The stoma may bleed a little when you clean it. That's because it has tiny blood vessels. To stop the bleeding quickly, apply gentle pressure to the stoma using a dry cloth or tissue.
Know that urine will keep flowing out as you clean your stoma. You can use a folded paper towel or piece of gauze to absorb the urine.Protect the Skin Around the Stoma
For the pouch to stick well, the skin around the stoma needs to be dry and smooth. If the skin is moist or uneven, the pouch is more likely to leak. Any urine that leaks out of the pouch can pool on your skin. Urine that leaks from the pouch can also cause odour or be absorbed by your clothes. You can help prevent these problems by following these steps:
Be sure that your skin is dry before applying the adhesive skin barrier. This helps keep the skin healthy. Always pat your skin dry after washing it. Or, try drying your skin with a hair dryer that's set on "cool".
Try applying a skin barrier wipe before you put on a new pouch. This helps protect the skin if urine leaks around the pouch. A skin barrier wipe may shorten or lengthen the amount of time you can wear some pouches. Before using a wipe, check the product information enclosed with your pouch.Call your ET nurse or other health care provider if:
The skin around the stoma is red, weepy, bleeding or broken.
The skin around the stoma itches, burns, stings or has white spots.
The stoma swells, changes colour or bleeds without stopping.
The stoma sinks below its normal level or below the skin.
The stoma sticks up above the skin more than normal.Managing Skin Problems
Taking good care of the skin around the stoma will help prevent skin problems. If a problem does occur, you need to know what to do. Listed below are some of the most common skin problems and steps you can take to manage them. If any of these problems lasts more than a week, call your ET nurse or other health care provider.Common Skin Problems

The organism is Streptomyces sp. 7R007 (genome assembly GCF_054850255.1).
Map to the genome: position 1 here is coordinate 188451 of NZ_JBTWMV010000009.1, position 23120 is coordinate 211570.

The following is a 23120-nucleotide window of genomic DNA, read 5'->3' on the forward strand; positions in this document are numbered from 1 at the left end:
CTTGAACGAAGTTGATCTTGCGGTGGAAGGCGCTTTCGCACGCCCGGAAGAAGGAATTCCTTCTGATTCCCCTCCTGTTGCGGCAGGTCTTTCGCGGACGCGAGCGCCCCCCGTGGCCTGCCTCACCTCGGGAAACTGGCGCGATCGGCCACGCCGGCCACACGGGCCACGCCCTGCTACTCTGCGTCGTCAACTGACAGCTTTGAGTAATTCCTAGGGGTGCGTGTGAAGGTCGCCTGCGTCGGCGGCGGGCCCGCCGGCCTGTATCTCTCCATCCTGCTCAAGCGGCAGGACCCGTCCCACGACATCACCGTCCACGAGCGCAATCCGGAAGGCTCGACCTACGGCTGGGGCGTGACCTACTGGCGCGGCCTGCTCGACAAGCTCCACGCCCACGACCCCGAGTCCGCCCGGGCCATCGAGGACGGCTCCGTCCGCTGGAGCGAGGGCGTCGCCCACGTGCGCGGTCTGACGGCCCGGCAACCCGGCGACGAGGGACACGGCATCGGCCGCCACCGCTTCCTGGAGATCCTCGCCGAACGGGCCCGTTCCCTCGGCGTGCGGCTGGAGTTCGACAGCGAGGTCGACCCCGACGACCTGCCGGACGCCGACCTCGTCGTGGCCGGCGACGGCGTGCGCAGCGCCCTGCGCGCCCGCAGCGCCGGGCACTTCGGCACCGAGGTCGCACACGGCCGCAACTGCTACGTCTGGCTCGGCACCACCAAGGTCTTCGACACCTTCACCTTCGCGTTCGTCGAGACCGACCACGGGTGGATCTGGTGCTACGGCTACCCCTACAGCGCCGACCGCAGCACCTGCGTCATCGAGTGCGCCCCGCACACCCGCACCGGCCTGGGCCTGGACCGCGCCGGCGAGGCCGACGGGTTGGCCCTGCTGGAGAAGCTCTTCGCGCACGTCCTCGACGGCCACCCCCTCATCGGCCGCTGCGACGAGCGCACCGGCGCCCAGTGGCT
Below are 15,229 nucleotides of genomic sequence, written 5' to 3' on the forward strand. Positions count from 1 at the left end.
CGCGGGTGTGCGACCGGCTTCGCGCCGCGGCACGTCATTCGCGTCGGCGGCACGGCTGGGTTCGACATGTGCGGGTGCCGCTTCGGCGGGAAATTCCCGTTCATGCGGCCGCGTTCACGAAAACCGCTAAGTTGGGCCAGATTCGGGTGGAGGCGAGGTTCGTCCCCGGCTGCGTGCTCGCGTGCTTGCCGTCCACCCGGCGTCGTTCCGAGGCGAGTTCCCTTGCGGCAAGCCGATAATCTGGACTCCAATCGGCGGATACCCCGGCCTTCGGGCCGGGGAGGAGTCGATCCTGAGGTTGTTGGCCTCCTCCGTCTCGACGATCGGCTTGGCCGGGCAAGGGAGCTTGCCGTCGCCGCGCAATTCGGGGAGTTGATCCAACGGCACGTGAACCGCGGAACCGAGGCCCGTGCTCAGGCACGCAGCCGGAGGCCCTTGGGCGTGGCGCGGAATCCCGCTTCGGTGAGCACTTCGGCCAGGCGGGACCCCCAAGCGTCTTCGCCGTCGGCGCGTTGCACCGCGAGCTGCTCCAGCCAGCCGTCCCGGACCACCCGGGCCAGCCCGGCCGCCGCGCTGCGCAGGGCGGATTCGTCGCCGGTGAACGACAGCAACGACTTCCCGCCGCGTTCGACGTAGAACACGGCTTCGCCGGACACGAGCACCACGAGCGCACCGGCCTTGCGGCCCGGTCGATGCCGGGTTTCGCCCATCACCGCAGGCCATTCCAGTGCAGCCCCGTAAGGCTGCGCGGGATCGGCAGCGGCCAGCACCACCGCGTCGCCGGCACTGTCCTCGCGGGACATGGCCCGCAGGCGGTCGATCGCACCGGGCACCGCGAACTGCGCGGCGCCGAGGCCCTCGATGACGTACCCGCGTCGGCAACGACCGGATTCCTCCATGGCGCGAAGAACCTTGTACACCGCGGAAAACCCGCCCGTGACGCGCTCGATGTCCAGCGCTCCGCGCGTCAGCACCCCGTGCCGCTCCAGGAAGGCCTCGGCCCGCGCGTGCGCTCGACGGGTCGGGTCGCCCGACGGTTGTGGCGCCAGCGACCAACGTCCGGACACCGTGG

A leaking pouch can make the skin red and weepy. This may be caused by a pouch with an opening that is too big or too small. Use a measuring guide to check that the opening on the pouch is the correct size.
Allergies to skin barriers can make the skin itch, burn or sting. You may need to try a new skin barrier or change to a new kind of pouch.
Yeast infections can make the skin red and itchy. These infections are more likely to occur if there's sweat under the pouch. A pouch cover can help keep the skin beyond the skin barrier dry. You may need to ask your ET nurse or other health care provider about using antifungal products.
Urine pooling on the skin can make the skin look waterlogged. To prevent this, make sure your pouch fits well. Dry your skin thoroughly before you put on a new pouch.
Hair under the pouch can make the skin inflamed. To avoid this, shave off any hair around the stoma with an electric razor. Always shave away from the stoma.
Urine can crystallise, forming patches of dried urine on the stoma. To prevent this, put a washcloth soaked in equal parts vinegar and water on your stoma for a few minutes. Do this each time you change your pouch.Emptying Your Pouch
Empty your pouch when it gets to be about one-third full. The pouch is likely to become this full every 2 to 3 hours. Emptying your pouch routinely keeps the pouch from bulging under your clothes. It also helps prevent leakage and odour. To empty your pouch, follow the steps below.1. Empty the Pouch
Sit on the toilet or stand in front of the toilet. Put a layer of toilet paper in the toilet bowl to keep urine from splashing.
Pull your clothes away from the pouch.
Hold the pouch drain over the toilet bowl.
Open the pouch drain so that urine flows into the toilet.
Empty all the urine and mucus from the pouch. While holding the pouch with one hand, slide the fingers of your other hand down the pouch. This will help empty any mucus from the pouch.2. Close the Pouch Drain
Once you've emptied the pouch, use a piece of toilet paper to dry the tip of the drain. This will keep any urine or mucus from getting on your clothes.
Put the pouch drain in the "closed" position. This may prevent leaking and odour.